UK economic growth slows in May

The UK’s economy grew by 0.8% in May as coronavirus restrictions eased to allow pubs and restaurants to serve indoors.

This marked the fourth consecutive month of growth, but it was a slower rate than analysts had expected.

It was also a slowdown from April, when the economy grew 2% as restrictions eased for non-essential retailers and hospitality firms could serve outside.

The economy is still 3.1% below pre-pandemic levels, the Office for National Statistics said.

“Of course, the pace of the recovery was always going to slow as the economy climbed back towards its pre-crisis level. But we hadn’t expected it to slow so much so soon,” said Paul Dales, an economist with Capital Economics.

Pubs and restaurants “were responsible for the vast majority of the growth seen in May”, said Jonathan Athow, ONS deputy national statistician for economic statistics.

“Hotels also saw a marked recovery as restrictions lifted,” he added.

Accommodation and food services grew by a massive 37.1% in May, with the overall services sector growing 0.9%.

But UK carmakers struggled with a shortage of microchips, while construction firms were hit by very wet weather in May as firms lost working days, the ONS said.

British Chambers of Commerce head of economics Suren Thiru said: “While the latest figures confirm the rebound in economic activity continued into May, the sharp slowdown in growth suggests that the recovery is losing a little steam as the temporary boost, from the earlier phases of reopening, fades.”

Looking ahead, Emma-Lou Montgomery, associate director at Fidelity International, said: “A sporting summer may not directly cause an ‘it’s coming home’ bounce, but the impact on consumer confidence can’t be ignored.

“That being said, there are many unknowns ahead. The UK is set on its roadmap to ‘freedom day’ but cases are rising, challenges in the labour market persist and the initial spending boom could slow in pace.”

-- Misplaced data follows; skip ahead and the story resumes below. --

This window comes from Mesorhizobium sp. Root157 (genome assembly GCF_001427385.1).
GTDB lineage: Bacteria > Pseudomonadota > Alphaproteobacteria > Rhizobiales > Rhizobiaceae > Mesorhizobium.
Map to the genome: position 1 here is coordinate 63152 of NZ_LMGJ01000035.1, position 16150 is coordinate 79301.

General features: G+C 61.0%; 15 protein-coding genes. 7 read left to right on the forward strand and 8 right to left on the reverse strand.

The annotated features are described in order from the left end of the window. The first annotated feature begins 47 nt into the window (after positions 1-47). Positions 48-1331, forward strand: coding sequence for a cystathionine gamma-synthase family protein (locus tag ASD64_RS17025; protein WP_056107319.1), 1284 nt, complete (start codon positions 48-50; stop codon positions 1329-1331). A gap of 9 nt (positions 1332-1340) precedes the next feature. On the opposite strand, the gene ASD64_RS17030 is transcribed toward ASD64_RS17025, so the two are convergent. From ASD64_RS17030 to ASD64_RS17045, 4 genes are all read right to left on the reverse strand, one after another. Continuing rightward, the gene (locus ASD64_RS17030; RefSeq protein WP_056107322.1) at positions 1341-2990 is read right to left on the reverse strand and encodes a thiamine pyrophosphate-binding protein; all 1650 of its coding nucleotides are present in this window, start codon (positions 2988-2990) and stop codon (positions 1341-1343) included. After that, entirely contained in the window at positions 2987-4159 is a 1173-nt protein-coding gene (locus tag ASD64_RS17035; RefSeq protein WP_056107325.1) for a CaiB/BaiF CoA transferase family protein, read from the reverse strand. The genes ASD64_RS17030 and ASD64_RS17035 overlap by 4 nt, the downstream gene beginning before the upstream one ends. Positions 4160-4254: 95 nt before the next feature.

Like this article? Share on

Facebook
Linkdin
Twitter
Telegram
WhatsApp

Related articles

Information about our own complaints process, raising concerns to the Legal Ombudsman and to us

We want to give you the best possible service. However, if at any point you become unhappy or concerned about the service we provided then you should inform us immediately, so that we can do our best to resolve the problem.

In the first instance it may be helpful to contact the person who is working on your case to discuss your concerns and we will do our best to resolve any issues at this stage. If you would like to make a formal complaint, then you can read our full complaints procedure here. Making a complaint will not affect how we handle your case.

The Solicitors Regulation Authority can help you if you are concerned about our behaviour. This could be for things like dishonesty, taking or losing your money or treating you unfairly because of your age, a disability or other characteristic. 

You can raise your concerns with the Solicitors Regulation Authority.

What do to if we cannot resolve your complaint

The Legal Ombudsman can help you if we are unable to resolve your complaint ourselves. They will look at your complaint independently and it will not affect how we handle your case.

Before accepting a complaint for investigation, the Legal Ombudsman will check that you have tried to resolve your complaint with us first. If you have, then you must take your complaint to the Legal Ombudsman:

  • Within six months of receiving our final response to your complaint; and,
  • Within one year of the date of the act or omission about which you are concerned; or
  • Within one year of you realising that there was a concern.

 

If you would like more information about the Legal Ombudsman, you can contact them at the following details:

 Contact details

This website uses cookies to ensure you get the best experience on our website. By closing this message, you consent to our cookies on this device in accordance with our cookie policy unless you have disabled them.